As one approaches or experiences retirement, the youthful notion of immortality is all but extinguished. Mortality, however, comes into focus with increasing clarity. We all realize that, even if we refuse to discuss it, which seems unnatural and unhealthy. “Death” is tolerable if applied to others, but most uncomfortable if applied to oneself. Not to be morbid, but “death” is like a lengthening shadow that follows close behind us. Last year we had dinner at the home of dear friends of nearly 50 years. 0Since he is a retired anesthesiologist, I knew from previous discussions that he had witnessed a number of deaths in the operating room. So I asked him directly: “Do you think about death?” With a soft grin he replied “Of course I do; I often think about death but no one ever wants to talk about it. Thanks for asking.” Our discussion that followed was remarkably open and honest and probably one of the most important and helpful discussions I had last year. I now have a trusted friend with whom I can talk about one of life’s silent issues. And I truly believe that my health and wellbeing have improved because of this new bond.
Approaching retirement also affords one the opportunity to reflect on, and reassess, where one finds real meaning in life. And I’m not thinking about sports, or exquisite dining, or the finest single malt Scotch from the Highlands of Scotland. I’m thinking about how and where you find deep fulfilment, and know that you are making a difference in this world. This search may involve a spiritual journey, and possibly a chance encounter with transcendence, as happened to the young Martin Luther in a German forest in the midst of a violent thunderstorm. That event forever altered his life. No one can determine your life’s meaning; each of us must find our own answer. As a starting point, I suggest reading or (rereading) Dr. Viktor Frankl’s famous book first published in Austria in 1946: “Man’s Search for Meaning.” As a holocaust survivor, Frankl’s own existential experiences led him to affirm: “To live is to suffer; to survive is to find meaning in the suffering.” Yes, there is purpose and meaning even in suffering and in dying.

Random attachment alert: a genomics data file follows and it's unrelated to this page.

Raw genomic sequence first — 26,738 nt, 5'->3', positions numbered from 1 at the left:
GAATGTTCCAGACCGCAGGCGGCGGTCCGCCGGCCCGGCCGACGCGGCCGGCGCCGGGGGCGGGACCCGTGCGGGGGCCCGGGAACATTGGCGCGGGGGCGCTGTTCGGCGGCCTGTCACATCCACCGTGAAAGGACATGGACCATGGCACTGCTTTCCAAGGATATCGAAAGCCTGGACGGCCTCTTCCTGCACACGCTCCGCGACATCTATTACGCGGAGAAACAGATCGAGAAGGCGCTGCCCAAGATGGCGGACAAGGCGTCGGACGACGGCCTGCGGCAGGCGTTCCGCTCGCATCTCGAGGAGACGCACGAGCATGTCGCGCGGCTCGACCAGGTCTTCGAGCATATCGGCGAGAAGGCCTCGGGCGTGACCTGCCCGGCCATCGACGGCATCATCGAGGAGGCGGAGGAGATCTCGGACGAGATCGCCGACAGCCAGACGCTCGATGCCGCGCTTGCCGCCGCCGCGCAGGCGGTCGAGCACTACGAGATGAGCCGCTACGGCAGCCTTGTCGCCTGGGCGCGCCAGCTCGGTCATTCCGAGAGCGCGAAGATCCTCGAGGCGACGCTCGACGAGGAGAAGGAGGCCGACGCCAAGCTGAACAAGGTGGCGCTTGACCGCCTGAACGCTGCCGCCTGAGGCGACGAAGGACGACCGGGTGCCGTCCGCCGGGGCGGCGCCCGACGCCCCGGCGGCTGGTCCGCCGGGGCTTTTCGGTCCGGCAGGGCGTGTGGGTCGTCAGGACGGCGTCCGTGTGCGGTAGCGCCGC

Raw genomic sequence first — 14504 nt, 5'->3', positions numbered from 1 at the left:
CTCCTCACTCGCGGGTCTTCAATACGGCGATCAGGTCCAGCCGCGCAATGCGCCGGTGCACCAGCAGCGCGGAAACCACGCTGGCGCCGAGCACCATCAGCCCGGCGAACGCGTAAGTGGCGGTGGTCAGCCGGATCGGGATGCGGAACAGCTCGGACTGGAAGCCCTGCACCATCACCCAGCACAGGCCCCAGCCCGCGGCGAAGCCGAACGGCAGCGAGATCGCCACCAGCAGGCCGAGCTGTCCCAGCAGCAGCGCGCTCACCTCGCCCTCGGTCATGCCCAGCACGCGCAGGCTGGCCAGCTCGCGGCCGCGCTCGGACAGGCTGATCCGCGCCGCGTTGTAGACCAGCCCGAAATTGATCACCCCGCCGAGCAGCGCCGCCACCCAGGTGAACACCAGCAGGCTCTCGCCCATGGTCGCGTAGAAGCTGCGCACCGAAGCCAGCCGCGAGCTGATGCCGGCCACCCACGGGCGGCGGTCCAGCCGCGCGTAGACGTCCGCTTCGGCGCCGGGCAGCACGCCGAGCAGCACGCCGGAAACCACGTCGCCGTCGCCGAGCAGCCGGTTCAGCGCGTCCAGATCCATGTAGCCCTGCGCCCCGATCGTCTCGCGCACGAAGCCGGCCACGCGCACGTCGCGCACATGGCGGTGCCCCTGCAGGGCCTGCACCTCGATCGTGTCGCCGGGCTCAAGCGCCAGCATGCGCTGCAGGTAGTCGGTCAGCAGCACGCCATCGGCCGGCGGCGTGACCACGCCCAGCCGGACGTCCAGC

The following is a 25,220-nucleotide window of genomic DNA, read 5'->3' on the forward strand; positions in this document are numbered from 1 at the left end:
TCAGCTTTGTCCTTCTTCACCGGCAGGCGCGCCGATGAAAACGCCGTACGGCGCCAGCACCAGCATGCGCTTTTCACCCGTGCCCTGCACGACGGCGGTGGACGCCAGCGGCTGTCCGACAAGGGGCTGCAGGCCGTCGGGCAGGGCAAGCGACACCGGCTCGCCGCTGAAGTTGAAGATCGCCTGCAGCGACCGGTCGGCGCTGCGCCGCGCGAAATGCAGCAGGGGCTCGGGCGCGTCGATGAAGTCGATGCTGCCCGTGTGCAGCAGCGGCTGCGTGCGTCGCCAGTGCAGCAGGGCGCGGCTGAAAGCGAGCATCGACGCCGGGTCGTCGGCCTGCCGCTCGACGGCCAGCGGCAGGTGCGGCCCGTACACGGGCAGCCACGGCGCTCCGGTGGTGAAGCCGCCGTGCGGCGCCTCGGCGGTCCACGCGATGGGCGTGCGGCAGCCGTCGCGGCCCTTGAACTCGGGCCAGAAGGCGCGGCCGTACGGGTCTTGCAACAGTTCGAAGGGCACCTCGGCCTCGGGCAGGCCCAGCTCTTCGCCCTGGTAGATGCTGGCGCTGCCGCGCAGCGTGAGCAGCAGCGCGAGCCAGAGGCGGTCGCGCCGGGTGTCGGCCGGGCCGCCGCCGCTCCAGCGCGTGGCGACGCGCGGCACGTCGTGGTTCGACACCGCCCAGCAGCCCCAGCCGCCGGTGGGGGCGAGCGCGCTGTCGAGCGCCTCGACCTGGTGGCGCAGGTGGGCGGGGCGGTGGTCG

Meaning and purpose in life is found not by looking within oneself, but rather in looking outward toward a world of humanity, and finding our own particular way to be of service. Bono, the lead singer in the rock band U2, was moved after visiting Africa to devote much of his life and fortune toward addressing Africa’s vast poverty, famine, and AIDS, as well as national indebtedness. His purpose and passion has raised billions for African relief. If you are still searching for meaning, take heart in Bono and U2’s famous song: “I Still Haven’t Found What I’m Looking For.” But eventually he did, and so can you.
So, enjoy this phase of life called retirement. Those who have gone before assure us that it can be a most rewarding and meaningful journey, if we use time, talents, and treasure wisely.•
• J. Mark Robinson is managing attorney for Indiana Legal Services’ New Albany office. He is past president of the Indiana Bar Foundation; past chairman of the Indiana Supreme Court Disciplinary Commission; treasurer for the Indiana Judges and Lawyers Assistance Program; and board president of the River Ridge Development Authority.